At the end of February, I previewed the Adidas Zonyk Pro cycling glasses, and since then, I’ve been testing them. It has taken a while, but Portland has begun to see the sun on a regular basis, so I’ve finally had a chance to use them in a variety of settings.
When I previewed them, one of the things I was most excited about was that they are photochromic lenses. These glasses are designed to overcome limitations of lesser glasses using similar tech. Namely, they were meant to transition super fast while also having a mirrored look.
Over the last two months, I have spent a considerable amount of thought energy attempting to devise ways of testing the amount to which the lenses transition. The human eye is really quite an amazing piece of equipment. The amount to which your eyes will adjust to changing conditions makes it incredibly difficult to notice small changes in lighting. If I start inside with the glasses on, then walk outside and I can still see, what does that mean? How do I get objective about it? I even considered using a photographic light meter to attempt to give exact numbers.
At the end of the day, though, I realised it didn’t much matter. I don’t believe it’s important to tell you exactly how much they transition or how fast. What is important is how it affects everyday use. On that front, what I can tell you is that it’s a rather subtle change. It’s subtle enough that it’s really difficult to detect, but it’s just enough that it allows you to continue wearing them in a much wider variety of lighting than you otherwise would.
I think part of that subtlety is caused by the LST technology on the matte black, coal, frames with the purple lenses. LST stands for Light Stabilizing technology and it’s designed for “sports that takes you in and out of shaded areas.” In practice, I find it means I can better see the subtleties in the pavement. I believe it also means the lenses, even when allowing a good amount of light to pass through them, hold a fairly strong amber tint.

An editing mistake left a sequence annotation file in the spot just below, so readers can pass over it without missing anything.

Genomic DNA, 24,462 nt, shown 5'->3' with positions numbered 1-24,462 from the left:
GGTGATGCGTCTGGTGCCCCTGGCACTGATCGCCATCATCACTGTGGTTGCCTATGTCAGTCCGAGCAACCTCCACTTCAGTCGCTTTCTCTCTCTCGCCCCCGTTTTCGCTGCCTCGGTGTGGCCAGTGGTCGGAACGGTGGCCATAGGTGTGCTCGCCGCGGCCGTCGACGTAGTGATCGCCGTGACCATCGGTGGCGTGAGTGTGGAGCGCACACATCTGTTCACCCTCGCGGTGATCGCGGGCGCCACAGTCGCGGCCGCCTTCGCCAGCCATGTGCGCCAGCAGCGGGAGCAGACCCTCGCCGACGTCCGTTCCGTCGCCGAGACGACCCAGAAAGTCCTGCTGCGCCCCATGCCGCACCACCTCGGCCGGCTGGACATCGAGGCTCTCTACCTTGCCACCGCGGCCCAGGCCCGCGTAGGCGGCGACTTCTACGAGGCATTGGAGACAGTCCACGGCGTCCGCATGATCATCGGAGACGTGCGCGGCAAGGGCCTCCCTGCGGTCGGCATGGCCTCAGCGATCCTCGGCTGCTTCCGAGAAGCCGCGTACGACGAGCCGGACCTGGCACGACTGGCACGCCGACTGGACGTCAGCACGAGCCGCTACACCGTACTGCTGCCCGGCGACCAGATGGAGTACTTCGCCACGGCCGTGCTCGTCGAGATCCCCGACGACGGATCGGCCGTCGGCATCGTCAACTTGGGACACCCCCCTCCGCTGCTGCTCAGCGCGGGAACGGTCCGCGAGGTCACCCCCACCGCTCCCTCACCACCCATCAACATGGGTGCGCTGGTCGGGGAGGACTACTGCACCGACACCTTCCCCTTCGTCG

For the type of riding I do, this is a good thing. I really never venture out in the dark, and I’d rather have a more subtle shifting of the lenses, with increased contrast, as opposed to a less contrast enhancement but a lens that goes very clear. If you have different needs, and want a lens that goes closer to clear, I’d recommend taking a look at one of the other lens options as there are a variety of options available.
The other standout feature of the Zoynk Pro frames is the sweat bar. I’m happy to say that no long explanation is needed in this section. The bar works, and it works very well. It doesn’t stop every drop on a hot day, but it does a really good job of keeping sweat off the lenses. Not only that, but the bar is removable for cleaning. It’s not something I think you’ll need to do, just give it a rinse while still on the glasses, but it is exceedingly easy, just a few easy snaps, should you decide you need to do so.
Running into someone who is using something I’m reviewing is one of my favorite things. I always spend time interviewing them all about whatever it might be. On a recent hill climb event, there was a woman who had the Solar Red Zoynk Pro, and when I asked her about them, what she said was very telling. She had no idea that they were available in a photochromic version. Instead she went on and on about how much she loved the sweat bar.
In the end, that’s how I’d recommend looking at these. The vario feature, at least on the amber lenses I was testing, is subtle. It’s definitely there, and it seems to happen quickly, but it’s more about extending the range of usability versus being the only lens you’d ever need no matter how dark the riding conditions. If you are looking for a drastic change, it’s likely you’ll be disappointed. It is useful in the end but not dramatic.
The sweatband on the other hand, is a bit of design genius. Beyond the headline features, you’ll also find tons of adjustability with two different sizes of frames as well as the ability to tilt the position of the arms in relation to the lenses. The nose is adjustable as well. These are comfortable, easily adjustable glasses with a couple of cool design features, and they work extremely well.
At a price of around $230, and a weight of roughly 35 grams, these are into the premium level of cycling glasses that are available, but the technology and design they carry is fitting for that level product.
Compare prices and buy sunglasses from:
|Chain Reaction||Cyclestore||Evans Cycles||Hargroves Cycles|
|Merlin Cycles||ProBikeKit||Ribble Cycles||Rutland Cycling|
|Leisure Lakes Bikes||Surfdome|